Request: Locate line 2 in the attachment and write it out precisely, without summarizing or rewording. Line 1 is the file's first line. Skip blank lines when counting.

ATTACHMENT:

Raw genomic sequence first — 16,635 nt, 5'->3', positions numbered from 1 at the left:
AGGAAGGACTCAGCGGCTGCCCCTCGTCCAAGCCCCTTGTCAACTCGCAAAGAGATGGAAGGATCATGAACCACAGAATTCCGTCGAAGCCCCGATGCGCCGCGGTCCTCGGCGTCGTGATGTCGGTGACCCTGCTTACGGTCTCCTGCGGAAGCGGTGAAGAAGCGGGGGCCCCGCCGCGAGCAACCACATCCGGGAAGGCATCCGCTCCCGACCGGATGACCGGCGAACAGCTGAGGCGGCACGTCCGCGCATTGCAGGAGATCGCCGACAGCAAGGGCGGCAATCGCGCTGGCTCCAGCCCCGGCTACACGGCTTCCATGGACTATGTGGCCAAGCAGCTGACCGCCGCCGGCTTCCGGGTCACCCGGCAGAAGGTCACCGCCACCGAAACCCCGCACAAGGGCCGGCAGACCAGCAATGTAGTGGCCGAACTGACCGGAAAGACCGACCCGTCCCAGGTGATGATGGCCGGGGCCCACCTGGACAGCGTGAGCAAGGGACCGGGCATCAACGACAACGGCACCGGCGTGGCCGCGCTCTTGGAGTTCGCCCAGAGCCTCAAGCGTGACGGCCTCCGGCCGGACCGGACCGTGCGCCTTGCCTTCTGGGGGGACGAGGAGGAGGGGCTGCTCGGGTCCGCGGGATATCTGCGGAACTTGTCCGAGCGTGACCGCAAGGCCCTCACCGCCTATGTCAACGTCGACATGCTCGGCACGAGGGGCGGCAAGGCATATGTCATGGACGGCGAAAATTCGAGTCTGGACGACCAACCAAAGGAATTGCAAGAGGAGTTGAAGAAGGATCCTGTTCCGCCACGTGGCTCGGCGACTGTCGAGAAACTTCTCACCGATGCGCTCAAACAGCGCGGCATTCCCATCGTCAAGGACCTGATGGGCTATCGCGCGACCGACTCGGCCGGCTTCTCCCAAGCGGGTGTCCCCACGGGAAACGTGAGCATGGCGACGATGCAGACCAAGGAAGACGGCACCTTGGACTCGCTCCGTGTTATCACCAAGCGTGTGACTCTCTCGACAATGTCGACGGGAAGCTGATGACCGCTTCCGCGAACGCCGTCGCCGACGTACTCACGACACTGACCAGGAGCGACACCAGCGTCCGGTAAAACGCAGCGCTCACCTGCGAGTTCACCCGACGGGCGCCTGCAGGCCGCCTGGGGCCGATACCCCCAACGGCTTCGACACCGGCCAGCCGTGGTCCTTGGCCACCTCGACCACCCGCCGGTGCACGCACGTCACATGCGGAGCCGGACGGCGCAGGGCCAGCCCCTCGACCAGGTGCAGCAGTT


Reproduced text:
AGGAAGGACTCAGCGGCTGCCCCTCGTCCAAGCCCCTTGTCAACTCGCAAAGAGATGGAAGGATCATGAACCACAGAATTCCGTCGAAGCCCCGATGCGCCGCGGTCCTCGGCGTCGTGATGTCGGTGACCCTGCTTACGGTCTCCTGCGGAAGCGGTGAAGAAGCGGGGGCCCCGCCGCGAGCAACCACATCCGGGAAGGCATCCGCTCCCGACCGGATGACCGGCGAACAGCTGAGGCGGCACGTCCGCGCATTGCAGGAGATCGCCGACAGCAAGGGCGGCAATCGCGCTGGCTCCAGCCCCGGCTACACGGCTTCCATGGACTATGTGGCCAAGCAGCTGACCGCCGCCGGCTTCCGGGTCACCCGGCAGAAGGTCACCGCCACCGAAACCCCGCACAAGGGCCGGCAGACCAGCAATGTAGTGGCCGAACTGACCGGAAAGACCGACCCGTCCCAGGTGATGATGGCCGGGGCCCACCTGGACAGCGTGAGCAAGGGACCGGGCATCAACGACAACGGCACCGGCGTGGCCGCGCTCTTGGAGTTCGCCCAGAGCCTCAAGCGTGACGGCCTCCGGCCGGACCGGACCGTGCGCCTTGCCTTCTGGGGGGACGAGGAGGAGGGGCTGCTCGGGTCCGCGGGATATCTGCGGAACTTGTCCGAGCGTGACCGCAAGGCCCTCACCGCCTATGTCAACGTCGACATGCTCGGCACGAGGGGCGGCAAGGCATATGTCATGGACGGCGAAAATTCGAGTCTGGACGACCAACCAAAGGAATTGCAAGAGGAGTTGAAGAAGGATCCTGTTCCGCCACGTGGCTCGGCGACTGTCGAGAAACTTCTCACCGATGCGCTCAAACAGCGCGGCATTCCCATCGTCAAGGACCTGATGGGCTATCGCGCGACCGACTCGGCCGGCTTCTCCCAAGCGGGTGTCCCCACGGGAAACGTGAGCATGGCGACGATGCAGACCAAGGAAGACGGCACCTTGGACTCGCTCCGTGTTATCACCAAGCGTGTGACTCTCTCGACAATGTCGACGGGAAGCTGATGACCGCTTCCGCGAACGCCGTCGCCGACGTACTCACGACACTGACCAGGAGCGACACCAGCGTCCGGTAAAACGCAGCGCTCACCTGCGAGTTCACCCGACGGGCGCCTGCAGGCCGCCTGGGGCCGATACCCCCAACGGCTTCGACACCGGCCAGCCGTGGTCCTTGGCCACCTCGACCACCCGCCGGTGCACGCACGTCACATGCGGAGCCGGACGGCGCAGGGCCAGCCCCTCGACCAGGTGCAGCAGTT